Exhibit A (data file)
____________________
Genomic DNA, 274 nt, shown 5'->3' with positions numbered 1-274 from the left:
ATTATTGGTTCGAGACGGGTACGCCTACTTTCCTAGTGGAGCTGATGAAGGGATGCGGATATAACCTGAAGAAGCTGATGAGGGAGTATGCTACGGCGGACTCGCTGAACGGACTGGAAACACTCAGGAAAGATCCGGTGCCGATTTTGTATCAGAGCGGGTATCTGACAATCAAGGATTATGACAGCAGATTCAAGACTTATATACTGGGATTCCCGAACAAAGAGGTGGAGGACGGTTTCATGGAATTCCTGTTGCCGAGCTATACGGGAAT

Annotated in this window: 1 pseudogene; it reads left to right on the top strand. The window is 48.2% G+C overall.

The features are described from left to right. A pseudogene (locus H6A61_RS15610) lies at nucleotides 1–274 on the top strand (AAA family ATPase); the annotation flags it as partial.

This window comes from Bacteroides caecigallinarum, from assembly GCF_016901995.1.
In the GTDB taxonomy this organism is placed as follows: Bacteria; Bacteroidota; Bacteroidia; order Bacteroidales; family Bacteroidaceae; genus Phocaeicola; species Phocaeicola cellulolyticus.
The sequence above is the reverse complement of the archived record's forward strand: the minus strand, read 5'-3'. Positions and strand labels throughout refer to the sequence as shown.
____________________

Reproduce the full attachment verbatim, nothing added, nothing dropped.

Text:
Genomic DNA, 274 nt, shown 5'->3' with positions numbered 1-274 from the left:
ATTATTGGTTCGAGACGGGTACGCCTACTTTCCTAGTGGAGCTGATGAAGGGATGCGGATATAACCTGAAGAAGCTGATGAGGGAGTATGCTACGGCGGACTCGCTGAACGGACTGGAAACACTCAGGAAAGATCCGGTGCCGATTTTGTATCAGAGCGGGTATCTGACAATCAAGGATTATGACAGCAGATTCAAGACTTATATACTGGGATTCCCGAACAAAGAGGTGGAGGACGGTTTCATGGAATTCCTGTTGCCGAGCTATACGGGAAT

Annotated in this window: 1 pseudogene; it reads left to right on the top strand. The window is 48.2% G+C overall.

The features are described from left to right. A pseudogene (locus H6A61_RS15610) lies at nucleotides 1–274 on the top strand (AAA family ATPase); the annotation flags it as partial.

This window comes from Bacteroides caecigallinarum, from assembly GCF_016901995.1.
In the GTDB taxonomy this organism is placed as follows: Bacteria; Bacteroidota; Bacteroidia; order Bacteroidales; family Bacteroidaceae; genus Phocaeicola; species Phocaeicola cellulolyticus.
The sequence above is the reverse complement of the archived record's forward strand: the minus strand, read 5'-3'. Positions and strand labels throughout refer to the sequence as shown.